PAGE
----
Concorde may have been retired but a British Airways passenger jet approached supersonic speed this week as it rode a surging jet stream from New York to London.
The Boeing 777-200 jet reached a ground speed of 1200km/h as it rode winds of more than 320km/h across the Atlantic. At ground level, the speed of sound is 1225km/h.
The happy result was a flight time of just five hours and 16 minutes for BA114, which arrived an hour and half before schedule, according to the tracking website, FlightAware.
Dozens of other flights also benefited from the jet stream's winter surge.
Pilots have long used jet streams - which flow across the globe from west to east - to cut journey times and save fuel.
Although airlines advertise the route at seven hours, it is not uncommon for flights to save an hour in the air, said Alastair Rosenschein, a former British Airways pilot who flew 747s between London and New York.
"It's just like surfing. It's extraordinary how fast you can go," he said.
But at only 10 miles [16 kilometres] across and about 2000 feet [610 metres] deep it takes skill, planning and a bit of luck to ride one for an entire route.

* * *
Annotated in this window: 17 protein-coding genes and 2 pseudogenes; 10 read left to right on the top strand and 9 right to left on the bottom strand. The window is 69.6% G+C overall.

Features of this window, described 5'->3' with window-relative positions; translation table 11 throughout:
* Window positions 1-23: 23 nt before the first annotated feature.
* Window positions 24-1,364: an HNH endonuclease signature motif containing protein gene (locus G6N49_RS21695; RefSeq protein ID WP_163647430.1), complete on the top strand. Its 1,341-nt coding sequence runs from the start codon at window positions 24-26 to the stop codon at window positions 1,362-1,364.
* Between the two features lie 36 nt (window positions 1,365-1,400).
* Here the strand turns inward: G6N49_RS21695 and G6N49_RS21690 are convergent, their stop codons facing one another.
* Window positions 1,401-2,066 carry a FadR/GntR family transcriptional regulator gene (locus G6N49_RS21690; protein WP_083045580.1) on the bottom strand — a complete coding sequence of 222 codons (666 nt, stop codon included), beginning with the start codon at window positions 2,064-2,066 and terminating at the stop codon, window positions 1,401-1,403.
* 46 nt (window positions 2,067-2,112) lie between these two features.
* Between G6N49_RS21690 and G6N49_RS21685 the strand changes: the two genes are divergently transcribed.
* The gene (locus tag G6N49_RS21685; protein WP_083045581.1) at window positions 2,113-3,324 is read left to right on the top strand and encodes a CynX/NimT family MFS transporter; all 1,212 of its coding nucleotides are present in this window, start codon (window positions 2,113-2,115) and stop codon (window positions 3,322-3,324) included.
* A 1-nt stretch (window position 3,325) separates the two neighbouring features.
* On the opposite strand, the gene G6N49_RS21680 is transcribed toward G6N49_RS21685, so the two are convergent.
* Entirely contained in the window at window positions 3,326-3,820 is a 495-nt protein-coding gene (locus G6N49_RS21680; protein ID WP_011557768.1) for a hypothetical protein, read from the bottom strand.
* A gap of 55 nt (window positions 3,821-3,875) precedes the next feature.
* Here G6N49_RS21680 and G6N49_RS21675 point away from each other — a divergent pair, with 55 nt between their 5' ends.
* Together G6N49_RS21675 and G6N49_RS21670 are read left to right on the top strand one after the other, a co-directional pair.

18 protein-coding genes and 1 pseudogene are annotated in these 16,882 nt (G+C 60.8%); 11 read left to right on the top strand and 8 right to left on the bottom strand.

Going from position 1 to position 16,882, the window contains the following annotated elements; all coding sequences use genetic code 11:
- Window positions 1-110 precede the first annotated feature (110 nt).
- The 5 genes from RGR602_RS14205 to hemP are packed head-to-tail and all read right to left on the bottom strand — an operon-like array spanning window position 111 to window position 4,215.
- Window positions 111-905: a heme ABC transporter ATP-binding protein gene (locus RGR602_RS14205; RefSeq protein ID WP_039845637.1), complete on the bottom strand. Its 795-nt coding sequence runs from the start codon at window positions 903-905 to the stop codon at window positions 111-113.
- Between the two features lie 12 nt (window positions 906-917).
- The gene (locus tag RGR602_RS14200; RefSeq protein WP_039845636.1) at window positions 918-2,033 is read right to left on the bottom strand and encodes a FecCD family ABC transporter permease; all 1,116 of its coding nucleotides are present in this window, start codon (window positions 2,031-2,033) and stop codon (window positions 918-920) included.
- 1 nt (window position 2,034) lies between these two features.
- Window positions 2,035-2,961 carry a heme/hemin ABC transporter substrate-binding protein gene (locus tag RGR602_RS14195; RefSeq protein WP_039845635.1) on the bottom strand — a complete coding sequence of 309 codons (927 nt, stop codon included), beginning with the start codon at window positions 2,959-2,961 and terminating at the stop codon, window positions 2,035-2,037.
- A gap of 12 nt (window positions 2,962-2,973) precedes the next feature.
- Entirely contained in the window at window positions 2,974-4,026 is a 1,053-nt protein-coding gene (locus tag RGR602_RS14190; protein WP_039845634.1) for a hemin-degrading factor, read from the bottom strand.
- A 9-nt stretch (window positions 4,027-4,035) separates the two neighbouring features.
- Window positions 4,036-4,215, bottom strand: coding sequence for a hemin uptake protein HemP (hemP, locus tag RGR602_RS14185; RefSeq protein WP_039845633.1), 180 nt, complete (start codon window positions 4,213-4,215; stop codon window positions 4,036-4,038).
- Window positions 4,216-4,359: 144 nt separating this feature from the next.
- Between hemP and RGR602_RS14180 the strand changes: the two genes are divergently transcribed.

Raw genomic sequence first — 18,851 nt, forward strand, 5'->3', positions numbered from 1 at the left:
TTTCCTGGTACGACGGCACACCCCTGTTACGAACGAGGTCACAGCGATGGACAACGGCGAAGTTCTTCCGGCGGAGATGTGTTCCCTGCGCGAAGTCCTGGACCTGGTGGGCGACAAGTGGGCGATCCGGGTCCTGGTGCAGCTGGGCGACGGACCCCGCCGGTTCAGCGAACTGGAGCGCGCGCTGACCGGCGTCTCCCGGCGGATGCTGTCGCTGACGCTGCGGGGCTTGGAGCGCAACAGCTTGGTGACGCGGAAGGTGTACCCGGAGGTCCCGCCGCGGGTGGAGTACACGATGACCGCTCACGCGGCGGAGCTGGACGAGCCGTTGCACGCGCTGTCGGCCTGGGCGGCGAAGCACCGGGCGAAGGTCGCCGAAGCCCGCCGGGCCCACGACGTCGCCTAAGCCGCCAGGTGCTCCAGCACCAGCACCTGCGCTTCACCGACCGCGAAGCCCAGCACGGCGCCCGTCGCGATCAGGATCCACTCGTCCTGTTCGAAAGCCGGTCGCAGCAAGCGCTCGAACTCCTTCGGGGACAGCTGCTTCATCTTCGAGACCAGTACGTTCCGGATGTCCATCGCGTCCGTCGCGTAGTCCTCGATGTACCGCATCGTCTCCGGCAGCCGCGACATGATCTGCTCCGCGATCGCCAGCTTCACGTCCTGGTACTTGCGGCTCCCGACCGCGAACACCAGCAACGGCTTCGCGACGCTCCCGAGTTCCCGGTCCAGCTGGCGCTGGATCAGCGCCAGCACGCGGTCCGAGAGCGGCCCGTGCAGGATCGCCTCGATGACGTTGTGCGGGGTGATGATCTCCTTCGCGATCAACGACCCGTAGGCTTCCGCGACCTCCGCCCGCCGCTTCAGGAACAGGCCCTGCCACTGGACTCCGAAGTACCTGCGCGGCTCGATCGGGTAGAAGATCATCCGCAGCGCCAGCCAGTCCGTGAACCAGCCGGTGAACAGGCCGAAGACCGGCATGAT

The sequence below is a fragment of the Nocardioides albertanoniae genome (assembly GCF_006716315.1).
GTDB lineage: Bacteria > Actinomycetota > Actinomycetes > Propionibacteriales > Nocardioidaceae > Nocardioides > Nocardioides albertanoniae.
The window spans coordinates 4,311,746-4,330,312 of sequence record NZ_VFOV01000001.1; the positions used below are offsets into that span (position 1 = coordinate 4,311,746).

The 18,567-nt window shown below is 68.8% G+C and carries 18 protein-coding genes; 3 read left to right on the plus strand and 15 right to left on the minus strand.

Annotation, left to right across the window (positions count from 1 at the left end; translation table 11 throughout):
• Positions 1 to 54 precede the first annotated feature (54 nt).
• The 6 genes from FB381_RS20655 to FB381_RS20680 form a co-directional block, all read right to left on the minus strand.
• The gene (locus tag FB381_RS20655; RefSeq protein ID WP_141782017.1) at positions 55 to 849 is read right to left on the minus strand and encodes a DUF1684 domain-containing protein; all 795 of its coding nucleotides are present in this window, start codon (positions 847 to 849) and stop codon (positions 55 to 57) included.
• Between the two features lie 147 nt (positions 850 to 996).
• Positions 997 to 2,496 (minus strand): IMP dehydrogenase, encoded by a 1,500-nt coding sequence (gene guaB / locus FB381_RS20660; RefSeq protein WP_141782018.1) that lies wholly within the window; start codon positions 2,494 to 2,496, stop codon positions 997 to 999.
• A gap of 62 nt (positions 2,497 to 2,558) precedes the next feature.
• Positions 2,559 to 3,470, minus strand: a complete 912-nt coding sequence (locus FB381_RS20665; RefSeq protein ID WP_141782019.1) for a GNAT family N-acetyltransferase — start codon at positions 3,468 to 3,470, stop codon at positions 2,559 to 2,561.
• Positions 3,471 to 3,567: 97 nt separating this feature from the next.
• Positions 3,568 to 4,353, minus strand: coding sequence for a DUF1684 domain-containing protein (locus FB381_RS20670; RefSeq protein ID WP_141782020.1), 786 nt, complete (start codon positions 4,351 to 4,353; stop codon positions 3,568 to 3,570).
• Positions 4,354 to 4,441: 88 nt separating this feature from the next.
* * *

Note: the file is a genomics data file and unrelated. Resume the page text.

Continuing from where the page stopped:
"You try to sit in the core of the jet where it's not too turbulent and where you can pick up some free mileage. It's not unusual to get 100mph [160km/h] tailwinds but they have got more than that," he said. "This must be a record."
Wednesday's weather charts show the jet stream was running at 220 knots (410km/h) and was unusually wide, he added, making it easier for pilots and their passengers to benefit.
They are generally found between 7000 and 12,000 meters - perfect altitudes for cruising airliners - and are caused by a combination of the earth's rotation and heat from the sun.
This week's extreme effects are thought to be the result of plunging temperatures in the United States hitting warmer air from the south.
Whatever the cause, it has proved a boon to travellers. Online flying forums were abuzz with passengers describing their own experiences of flights that had taken less than five and a half hours to cross the Atlantic, along with reassuring messages from pilots that the speeds were well within the tolerances of modern planes.
But while it may help trans-Atlantic passengers arriving from New York, pilots have to plot routes that avoid the high winds when they fly west.
And they can be responsible for what is known as "clear air turbulence", forcing pilots to switch on the fasten seatbelts sign when planes are buffeted by disturbed air surrounding the smooth core. Man-made climate change is blamed for making the problem worse.